And you remain on Cuban's old "Just-Above-Mediocre Treadmill of Mediocrity.''

Dirk tried to create a "chain reaction'' by taking less in the past. Now he's trying to create a "chain reaction'' by not accepting less?

DONUT 7: Where Dirk Fits

I advise smart Mavs fans do the work to understand Dallas' cap-and-roster decisions by looking here to see where Dirk fits in for the future. We name some free-agent names and we suggest some upcoming paths, but mostly this is nuts-and-bolts stuff: What assets do the Mavs have to help them get better? How challenging is it to provide Nowitzki what he wants (and even deserves), what Mavs fans want (and maybe even deserve), what Cuban and Donnie and Carlisle and everyone wants?

(PS: One good reason to not lock into names just yet is the fluidity of some situations. Like what's happening with the Hawks, where Dennis Schroder seems to be taking over at PG, leaving Jeff Teague and his $8 million salary conceivably available to trade-minded suitors this summer.)

DONUT 8: Be Like Them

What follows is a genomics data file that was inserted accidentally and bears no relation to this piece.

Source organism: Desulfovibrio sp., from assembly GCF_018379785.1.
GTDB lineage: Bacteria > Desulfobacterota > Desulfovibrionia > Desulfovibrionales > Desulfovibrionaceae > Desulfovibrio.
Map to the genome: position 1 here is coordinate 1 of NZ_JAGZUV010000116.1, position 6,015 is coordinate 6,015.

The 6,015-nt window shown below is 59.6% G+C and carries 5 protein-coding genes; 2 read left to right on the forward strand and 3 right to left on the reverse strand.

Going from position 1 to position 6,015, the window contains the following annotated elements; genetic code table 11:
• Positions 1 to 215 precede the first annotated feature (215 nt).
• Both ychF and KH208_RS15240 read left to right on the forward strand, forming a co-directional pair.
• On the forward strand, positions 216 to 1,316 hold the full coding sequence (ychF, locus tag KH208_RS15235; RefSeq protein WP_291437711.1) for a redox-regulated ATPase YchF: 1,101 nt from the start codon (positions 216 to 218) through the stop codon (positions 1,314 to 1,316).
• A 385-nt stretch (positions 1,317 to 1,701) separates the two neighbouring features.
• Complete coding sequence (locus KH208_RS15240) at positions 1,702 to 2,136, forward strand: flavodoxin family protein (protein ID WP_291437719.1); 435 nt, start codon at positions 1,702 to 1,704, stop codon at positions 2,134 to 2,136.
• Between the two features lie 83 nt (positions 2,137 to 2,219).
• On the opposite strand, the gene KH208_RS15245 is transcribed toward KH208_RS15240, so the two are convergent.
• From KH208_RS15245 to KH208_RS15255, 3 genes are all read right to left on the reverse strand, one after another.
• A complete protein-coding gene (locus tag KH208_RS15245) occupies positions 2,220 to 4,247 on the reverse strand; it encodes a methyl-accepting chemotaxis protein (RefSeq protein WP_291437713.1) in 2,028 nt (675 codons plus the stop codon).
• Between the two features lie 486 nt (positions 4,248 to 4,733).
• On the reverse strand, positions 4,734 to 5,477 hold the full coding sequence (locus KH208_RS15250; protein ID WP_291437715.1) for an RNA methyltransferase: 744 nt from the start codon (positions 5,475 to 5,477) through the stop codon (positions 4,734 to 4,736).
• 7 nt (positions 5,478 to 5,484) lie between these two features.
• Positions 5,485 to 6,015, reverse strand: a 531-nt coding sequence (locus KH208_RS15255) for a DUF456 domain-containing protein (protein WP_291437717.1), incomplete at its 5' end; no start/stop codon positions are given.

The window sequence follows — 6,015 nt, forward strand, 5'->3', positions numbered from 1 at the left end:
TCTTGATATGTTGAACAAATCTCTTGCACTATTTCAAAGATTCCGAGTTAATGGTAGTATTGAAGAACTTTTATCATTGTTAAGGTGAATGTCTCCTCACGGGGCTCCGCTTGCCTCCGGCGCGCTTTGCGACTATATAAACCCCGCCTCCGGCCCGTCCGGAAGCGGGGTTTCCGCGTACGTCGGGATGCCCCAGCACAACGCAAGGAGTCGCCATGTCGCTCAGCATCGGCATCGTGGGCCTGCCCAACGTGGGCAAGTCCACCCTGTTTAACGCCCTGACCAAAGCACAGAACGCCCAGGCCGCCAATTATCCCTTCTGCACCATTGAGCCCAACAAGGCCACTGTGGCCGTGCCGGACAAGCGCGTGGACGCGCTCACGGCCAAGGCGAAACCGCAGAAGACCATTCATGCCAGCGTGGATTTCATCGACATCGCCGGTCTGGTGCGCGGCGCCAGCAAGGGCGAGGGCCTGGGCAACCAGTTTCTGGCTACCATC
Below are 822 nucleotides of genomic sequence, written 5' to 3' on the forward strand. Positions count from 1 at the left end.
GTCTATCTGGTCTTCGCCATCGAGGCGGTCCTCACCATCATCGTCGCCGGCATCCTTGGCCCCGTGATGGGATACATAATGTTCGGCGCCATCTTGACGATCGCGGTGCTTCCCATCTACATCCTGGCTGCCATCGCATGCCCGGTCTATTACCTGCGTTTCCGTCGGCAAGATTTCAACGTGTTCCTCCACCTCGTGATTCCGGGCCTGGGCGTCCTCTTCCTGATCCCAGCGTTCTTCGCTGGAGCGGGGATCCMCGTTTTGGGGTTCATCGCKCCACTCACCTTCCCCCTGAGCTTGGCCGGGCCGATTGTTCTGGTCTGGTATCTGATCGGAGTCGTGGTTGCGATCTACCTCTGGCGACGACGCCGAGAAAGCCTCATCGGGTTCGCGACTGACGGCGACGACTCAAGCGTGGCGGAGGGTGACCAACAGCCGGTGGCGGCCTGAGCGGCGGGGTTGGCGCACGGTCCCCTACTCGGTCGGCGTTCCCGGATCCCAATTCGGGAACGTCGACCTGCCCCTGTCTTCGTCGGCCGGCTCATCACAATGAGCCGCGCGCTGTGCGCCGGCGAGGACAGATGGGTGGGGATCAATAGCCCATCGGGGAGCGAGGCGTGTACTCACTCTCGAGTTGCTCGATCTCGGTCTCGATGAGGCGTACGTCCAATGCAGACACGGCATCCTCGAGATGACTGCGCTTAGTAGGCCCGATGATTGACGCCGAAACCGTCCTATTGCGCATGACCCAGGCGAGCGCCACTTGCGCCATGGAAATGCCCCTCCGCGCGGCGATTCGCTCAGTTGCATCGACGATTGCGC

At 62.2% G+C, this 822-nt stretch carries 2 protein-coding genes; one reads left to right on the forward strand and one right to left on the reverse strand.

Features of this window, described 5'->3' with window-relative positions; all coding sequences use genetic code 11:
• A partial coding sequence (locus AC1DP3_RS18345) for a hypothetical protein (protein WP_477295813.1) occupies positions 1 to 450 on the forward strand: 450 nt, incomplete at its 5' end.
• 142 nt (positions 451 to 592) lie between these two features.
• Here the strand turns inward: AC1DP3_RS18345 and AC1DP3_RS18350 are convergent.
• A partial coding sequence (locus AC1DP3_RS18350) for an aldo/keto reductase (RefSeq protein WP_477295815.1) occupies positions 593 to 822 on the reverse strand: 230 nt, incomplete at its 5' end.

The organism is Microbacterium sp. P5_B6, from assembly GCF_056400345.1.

Hey, let's admit it: We're envious of the Cavs, storming through the East. We're envious of the Warriors with their freshly-minted two-time MVP Steph Curry. We're envious of the machine-like Spurs, who have developed a Generation Now featuring Leonard as such a superior player that Duncan and his generation of Spurs stars can confidently pass the torch. And even the Thunder -- for the moment Dallas' Public Enemy No. 1 -- evokes envy because they have two of something we do not have. Argue if you wish about KD and Westbrook and use words like "insolence'' and "selfishness'' if you wish ... but don't do wish even more than they werte insolent and selfish members of your favorite team?